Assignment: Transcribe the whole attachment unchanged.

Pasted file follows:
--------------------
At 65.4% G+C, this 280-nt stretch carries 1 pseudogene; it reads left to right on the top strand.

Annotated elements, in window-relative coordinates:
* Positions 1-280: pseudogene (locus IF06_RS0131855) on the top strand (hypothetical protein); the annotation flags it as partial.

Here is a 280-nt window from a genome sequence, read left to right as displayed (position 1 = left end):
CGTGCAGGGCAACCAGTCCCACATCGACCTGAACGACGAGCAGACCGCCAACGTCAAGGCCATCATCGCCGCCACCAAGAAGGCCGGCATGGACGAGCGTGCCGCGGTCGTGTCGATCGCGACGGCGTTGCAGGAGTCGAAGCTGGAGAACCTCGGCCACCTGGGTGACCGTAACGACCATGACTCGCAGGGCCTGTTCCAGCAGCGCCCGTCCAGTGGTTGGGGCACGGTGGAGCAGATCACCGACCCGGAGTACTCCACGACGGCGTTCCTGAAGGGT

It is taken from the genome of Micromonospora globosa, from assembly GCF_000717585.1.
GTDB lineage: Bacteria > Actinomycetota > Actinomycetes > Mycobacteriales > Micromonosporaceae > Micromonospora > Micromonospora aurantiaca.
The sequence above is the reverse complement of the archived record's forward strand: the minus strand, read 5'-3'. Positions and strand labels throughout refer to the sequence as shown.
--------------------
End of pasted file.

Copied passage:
At 65.4% G+C, this 280-nt stretch carries 1 pseudogene; it reads left to right on the top strand.

Annotated elements, in window-relative coordinates:
* Positions 1-280: pseudogene (locus IF06_RS0131855) on the top strand (hypothetical protein); the annotation flags it as partial.

Here is a 280-nt window from a genome sequence, read left to right as displayed (position 1 = left end):
CGTGCAGGGCAACCAGTCCCACATCGACCTGAACGACGAGCAGACCGCCAACGTCAAGGCCATCATCGCCGCCACCAAGAAGGCCGGCATGGACGAGCGTGCCGCGGTCGTGTCGATCGCGACGGCGTTGCAGGAGTCGAAGCTGGAGAACCTCGGCCACCTGGGTGACCGTAACGACCATGACTCGCAGGGCCTGTTCCAGCAGCGCCCGTCCAGTGGTTGGGGCACGGTGGAGCAGATCACCGACCCGGAGTACTCCACGACGGCGTTCCTGAAGGGT

It is taken from the genome of Micromonospora globosa, from assembly GCF_000717585.1.
GTDB lineage: Bacteria > Actinomycetota > Actinomycetes > Mycobacteriales > Micromonosporaceae > Micromonospora > Micromonospora aurantiaca.
The sequence above is the reverse complement of the archived record's forward strand: the minus strand, read 5'-3'. Positions and strand labels throughout refer to the sequence as shown.